The secrecy around Fitzpatrick’s abuse was crumbling. In 2000, Ogletree says, he told his sister, Rita, of his eight-year molestation. Her son, James A. Jackson, confirmed it happened to him as well. Ogletree had brought in other relatives to work for the Red Sox, figuring Fitzpatrick would stay away from them, that he wouldn’t have the hubris to molest an entire family.
Only he did, and more than a decade after the façade on Fitzpatrick cracked, and on the day after 9/11, the seven men filed a lawsuit seeking $3.15 million in damages. Even though lawyers worried the statute of limitations, conflicting stories and criminal histories of the victims would prove tricky, they surged ahead with the case. As the Winter Haven seven argued behind the scenes who deserved what cut of the potential award, Polk County launched a criminal investigation that ended with four counts of attempted sexual battery by Fitzpatrick between 1975 and 1989. He accepted a plea deal.
“Because I’m guilty,” Fitzpatrick, then 72, told the court May 16, 2002.
Another part of the deal: Fitzpatrick would serve no jail time. He could return to Randolph, Mass., with a 10-year suspended sentence and 15 years of probation. Six of the victims approved the plea. Ogletree called it a “sweetheart deal” and vowed to fight it. The fissure between Ogletree and the rest of the victims widened as the Red Sox’s new ownership — which bought the team after the lawsuit was filed — negotiated a settlement. When the club paid the $3.15 million May 28, 2003, Ogletree was in a mental institution. He says the previous ownership group had promised him psychiatric care for the rest of his life and reneged.
The Red Sox wanted to distance themselves from Fitzpatrick, a position from which they haven’t deviated. In a statement released to Yahoo! Sports on Wednesday night, the team said: “The Red Sox have always viewed the actions of Mr. Fitzpatrick to be abhorrent.”
Fitzpatrick never did go to prison. He died in 2005. Ogletree learned about it by reading a letter at the DeSoto Annex Correctional Institute, where he was serving the 678th day of a sentence that would last another 2,112.
Ogletree’s first rap came in 1992 for cocaine possession. He served 3½ months of a 2½-year sentence. Almost 10 years later, he started his second sentence, on burglary, grand theft and cocaine possession charges. He says a drug buddy stole travelers’ checks and gave them to Ogletree to trade for dope. He did. Ogletree took the fall, he says, because his friend’s family owned a restaurant in Polk County, and the checks were the buddy’s sister’s.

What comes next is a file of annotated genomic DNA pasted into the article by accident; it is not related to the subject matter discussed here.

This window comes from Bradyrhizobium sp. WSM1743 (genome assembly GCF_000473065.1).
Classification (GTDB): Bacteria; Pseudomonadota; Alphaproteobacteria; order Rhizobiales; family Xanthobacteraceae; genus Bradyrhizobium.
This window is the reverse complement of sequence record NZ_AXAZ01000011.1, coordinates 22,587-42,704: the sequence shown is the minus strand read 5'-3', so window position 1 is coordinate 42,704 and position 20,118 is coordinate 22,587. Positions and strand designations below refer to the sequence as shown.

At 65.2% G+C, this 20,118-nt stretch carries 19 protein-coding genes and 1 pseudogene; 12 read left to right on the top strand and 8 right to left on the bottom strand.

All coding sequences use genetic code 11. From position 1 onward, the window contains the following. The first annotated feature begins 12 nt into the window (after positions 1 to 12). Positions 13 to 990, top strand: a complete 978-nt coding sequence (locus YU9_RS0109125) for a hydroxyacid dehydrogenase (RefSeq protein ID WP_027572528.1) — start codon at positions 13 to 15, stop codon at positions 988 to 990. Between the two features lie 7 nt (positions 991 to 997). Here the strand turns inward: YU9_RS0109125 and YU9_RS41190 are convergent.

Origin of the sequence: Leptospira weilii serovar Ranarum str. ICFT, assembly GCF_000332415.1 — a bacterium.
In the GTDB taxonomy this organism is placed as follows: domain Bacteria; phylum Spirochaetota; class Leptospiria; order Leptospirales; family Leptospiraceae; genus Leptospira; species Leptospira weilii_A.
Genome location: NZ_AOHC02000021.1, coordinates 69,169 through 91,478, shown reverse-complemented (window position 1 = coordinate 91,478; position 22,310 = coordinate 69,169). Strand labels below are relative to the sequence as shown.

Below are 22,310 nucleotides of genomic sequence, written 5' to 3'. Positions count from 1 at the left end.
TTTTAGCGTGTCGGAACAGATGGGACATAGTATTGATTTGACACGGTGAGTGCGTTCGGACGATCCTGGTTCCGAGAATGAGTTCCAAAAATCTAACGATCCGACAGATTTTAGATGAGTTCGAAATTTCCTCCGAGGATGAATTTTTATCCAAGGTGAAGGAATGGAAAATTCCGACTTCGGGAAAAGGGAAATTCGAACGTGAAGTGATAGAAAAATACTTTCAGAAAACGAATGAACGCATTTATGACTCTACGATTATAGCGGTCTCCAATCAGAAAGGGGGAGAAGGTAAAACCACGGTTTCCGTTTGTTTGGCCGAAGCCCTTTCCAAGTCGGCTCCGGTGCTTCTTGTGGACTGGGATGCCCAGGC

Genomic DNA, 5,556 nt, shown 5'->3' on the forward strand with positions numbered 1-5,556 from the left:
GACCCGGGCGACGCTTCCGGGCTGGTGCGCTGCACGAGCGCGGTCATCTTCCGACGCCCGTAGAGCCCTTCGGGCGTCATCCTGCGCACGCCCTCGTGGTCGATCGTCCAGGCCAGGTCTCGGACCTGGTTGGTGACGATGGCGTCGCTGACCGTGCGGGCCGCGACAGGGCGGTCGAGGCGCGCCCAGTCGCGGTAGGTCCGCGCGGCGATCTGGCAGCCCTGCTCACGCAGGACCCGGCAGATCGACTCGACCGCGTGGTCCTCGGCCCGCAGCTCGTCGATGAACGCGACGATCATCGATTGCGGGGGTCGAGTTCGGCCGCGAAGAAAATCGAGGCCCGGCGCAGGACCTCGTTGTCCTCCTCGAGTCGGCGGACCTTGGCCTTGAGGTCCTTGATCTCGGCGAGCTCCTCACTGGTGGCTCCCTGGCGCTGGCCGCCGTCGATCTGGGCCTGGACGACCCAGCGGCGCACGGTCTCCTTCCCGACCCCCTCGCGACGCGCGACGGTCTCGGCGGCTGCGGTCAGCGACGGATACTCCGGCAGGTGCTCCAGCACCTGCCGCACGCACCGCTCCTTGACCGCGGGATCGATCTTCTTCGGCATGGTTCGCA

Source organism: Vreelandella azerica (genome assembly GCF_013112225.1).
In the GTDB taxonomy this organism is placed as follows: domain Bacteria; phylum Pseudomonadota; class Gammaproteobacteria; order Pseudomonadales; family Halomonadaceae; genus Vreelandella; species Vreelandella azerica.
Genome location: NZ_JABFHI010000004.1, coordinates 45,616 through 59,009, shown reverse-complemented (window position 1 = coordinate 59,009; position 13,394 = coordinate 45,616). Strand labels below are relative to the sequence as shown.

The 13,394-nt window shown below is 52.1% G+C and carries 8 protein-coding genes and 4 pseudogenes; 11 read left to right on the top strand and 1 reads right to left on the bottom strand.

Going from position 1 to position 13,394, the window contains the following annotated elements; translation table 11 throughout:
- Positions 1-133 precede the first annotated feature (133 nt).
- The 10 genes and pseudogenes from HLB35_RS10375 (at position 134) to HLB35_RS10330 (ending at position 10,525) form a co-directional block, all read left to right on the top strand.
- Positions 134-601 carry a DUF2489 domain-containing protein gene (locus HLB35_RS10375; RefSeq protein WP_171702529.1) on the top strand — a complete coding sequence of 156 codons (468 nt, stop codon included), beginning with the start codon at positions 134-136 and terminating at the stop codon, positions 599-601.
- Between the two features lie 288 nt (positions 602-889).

“They were powerful people,” Ogletree says. “They put it all on me.”
He struggles with culpability. Ogletree’s guilt for helping lure family members into a molester’s den “isn’t that much.” His drug problem “came from baseball.” And yet no matter his rationale, all of Ogletree’s misdeeds come atop a transformative crime that has no statute of limitations on how it poisons people’s lives and what shape it can take. For the rest of his life, Ogletree can look at a problem and blame it on Fitzpatrick, and nobody within reason could judge him.
“I was a good kid,” Ogletree says. “I was raised right. The sentence I really got was a life sentence because of what I went through with the Red Sox.”
Whatever caused him to endure misery and the doctor and minister to thrive in spite of their ordeals, it colors Ogletree jealous. Is it brain chemistry? Frequency of abuse? Something else doctors have yet to understand about the vagaries of molestation? Ogletree does realize this: Among those he knows, he is certainly more the rule than the exception.
Covington has booked jail time in two states, Frazier pleaded no-contest to a burglary charge and Hollis spent time in jail for assault and DUI convictions, according to the Boston Globe. As recently as last year, Hollis says, he spent time in jail — 23 days for driving with a suspended license.
“It’s no excuse,” Hollis says, “but come on. You always gonna think about it. Always. I was young then. I’m a man now. I just put it behind me.
“Just trying to survive, really.”
On his first day as a free man in more than eight years, Leeronnie Ogletree returned home for a feast. Whatever Leeronnie wanted his mother, Oreatha, gave him: ribs, chicken, steak, hot dogs, hamburgers, potato salad, mac and cheese, collard greens, baked beans, salad, pizza, cake, ice cream and, he says, “the main dish: a bunch of love.”
Slowly, Ogletree says, he’s figuring out what love means. He sees it from his mom and his sisters even if he can’t return it in full. And he wants to feel it toward his four children, 16-year-old Kadeshia, 15-year-old Leeronnie, 12-year-old Leeroy and 9-year-old Randell, none of whom he knows particularly well. He meets with them once a week. Goes to the mall. Catches a movie. Plays football or basketball.
“He’s confused how to be a father,” says Crump, his lawyer. “It’s one of the saddest experiences possible.”